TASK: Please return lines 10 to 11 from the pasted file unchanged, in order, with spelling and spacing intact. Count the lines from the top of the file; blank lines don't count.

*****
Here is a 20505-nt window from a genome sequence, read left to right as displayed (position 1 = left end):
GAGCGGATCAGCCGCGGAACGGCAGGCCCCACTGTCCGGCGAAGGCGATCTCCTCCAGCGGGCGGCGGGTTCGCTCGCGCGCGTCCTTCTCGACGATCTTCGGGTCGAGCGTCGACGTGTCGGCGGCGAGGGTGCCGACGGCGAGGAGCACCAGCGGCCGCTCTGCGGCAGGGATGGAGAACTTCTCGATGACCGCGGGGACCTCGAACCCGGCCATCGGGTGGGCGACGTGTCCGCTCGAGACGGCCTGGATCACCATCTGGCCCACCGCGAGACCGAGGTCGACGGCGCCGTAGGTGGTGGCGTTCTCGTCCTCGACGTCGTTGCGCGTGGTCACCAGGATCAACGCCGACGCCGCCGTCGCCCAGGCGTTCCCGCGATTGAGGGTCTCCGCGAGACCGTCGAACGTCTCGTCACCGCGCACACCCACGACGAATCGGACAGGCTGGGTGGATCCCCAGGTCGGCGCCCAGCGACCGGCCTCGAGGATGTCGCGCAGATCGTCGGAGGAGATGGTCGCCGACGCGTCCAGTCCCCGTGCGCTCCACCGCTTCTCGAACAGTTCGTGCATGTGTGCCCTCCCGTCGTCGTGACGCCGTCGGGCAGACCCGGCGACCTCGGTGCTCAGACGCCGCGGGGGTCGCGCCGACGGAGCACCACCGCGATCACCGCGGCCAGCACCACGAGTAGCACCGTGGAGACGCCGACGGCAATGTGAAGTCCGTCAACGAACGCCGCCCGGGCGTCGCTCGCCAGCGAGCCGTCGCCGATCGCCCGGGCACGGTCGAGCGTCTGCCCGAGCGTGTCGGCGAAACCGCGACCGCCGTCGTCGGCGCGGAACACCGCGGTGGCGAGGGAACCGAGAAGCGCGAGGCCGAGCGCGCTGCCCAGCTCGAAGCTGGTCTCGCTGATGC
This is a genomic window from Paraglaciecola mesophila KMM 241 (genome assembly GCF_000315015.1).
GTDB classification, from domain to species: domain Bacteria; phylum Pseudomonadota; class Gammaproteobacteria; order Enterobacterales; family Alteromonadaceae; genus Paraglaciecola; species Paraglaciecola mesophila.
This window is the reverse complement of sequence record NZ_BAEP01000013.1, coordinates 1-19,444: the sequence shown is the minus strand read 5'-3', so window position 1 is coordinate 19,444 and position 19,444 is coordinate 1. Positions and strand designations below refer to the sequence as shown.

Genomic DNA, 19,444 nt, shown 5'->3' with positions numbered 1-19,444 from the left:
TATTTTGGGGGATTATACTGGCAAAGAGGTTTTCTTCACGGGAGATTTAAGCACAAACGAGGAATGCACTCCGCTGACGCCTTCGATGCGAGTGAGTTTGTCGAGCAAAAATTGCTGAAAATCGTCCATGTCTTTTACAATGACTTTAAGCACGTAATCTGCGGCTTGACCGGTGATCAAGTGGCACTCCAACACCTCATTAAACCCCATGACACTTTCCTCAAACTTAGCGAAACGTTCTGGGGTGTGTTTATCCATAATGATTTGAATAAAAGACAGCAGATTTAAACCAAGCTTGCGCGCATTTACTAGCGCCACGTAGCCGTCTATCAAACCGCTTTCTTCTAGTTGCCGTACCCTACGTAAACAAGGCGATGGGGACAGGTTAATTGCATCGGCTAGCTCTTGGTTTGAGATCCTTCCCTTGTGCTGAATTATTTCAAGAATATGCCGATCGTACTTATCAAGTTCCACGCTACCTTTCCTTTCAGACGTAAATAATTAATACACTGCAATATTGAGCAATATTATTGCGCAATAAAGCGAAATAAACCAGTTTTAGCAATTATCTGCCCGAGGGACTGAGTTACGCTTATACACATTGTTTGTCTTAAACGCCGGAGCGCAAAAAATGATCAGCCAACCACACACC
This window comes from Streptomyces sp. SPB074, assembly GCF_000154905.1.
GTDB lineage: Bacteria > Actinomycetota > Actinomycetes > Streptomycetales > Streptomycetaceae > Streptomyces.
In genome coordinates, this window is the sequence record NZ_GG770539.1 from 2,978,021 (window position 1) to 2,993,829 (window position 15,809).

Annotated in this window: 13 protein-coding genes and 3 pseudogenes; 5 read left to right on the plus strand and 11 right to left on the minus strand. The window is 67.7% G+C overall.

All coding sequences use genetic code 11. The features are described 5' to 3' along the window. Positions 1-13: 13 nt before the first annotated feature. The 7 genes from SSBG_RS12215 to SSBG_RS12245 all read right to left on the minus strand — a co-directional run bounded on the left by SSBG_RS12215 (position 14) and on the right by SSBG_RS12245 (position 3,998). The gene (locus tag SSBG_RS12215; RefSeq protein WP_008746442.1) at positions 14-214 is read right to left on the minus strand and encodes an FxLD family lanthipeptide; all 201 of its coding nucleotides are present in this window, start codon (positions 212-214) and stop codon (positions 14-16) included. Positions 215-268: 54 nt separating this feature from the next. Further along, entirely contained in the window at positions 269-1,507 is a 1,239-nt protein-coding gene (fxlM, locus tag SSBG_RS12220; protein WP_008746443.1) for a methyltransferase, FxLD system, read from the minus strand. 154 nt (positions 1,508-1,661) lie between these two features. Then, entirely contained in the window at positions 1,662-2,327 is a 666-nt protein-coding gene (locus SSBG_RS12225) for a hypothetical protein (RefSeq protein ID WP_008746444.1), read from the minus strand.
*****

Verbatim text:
In genome coordinates, this window is the sequence record NZ_GG770539.1 from 2,978,021 (window position 1) to 2,993,829 (window position 15,809).

Annotated in this window: 13 protein-coding genes and 3 pseudogenes; 5 read left to right on the plus strand and 11 right to left on the minus strand. The window is 67.7% G+C overall.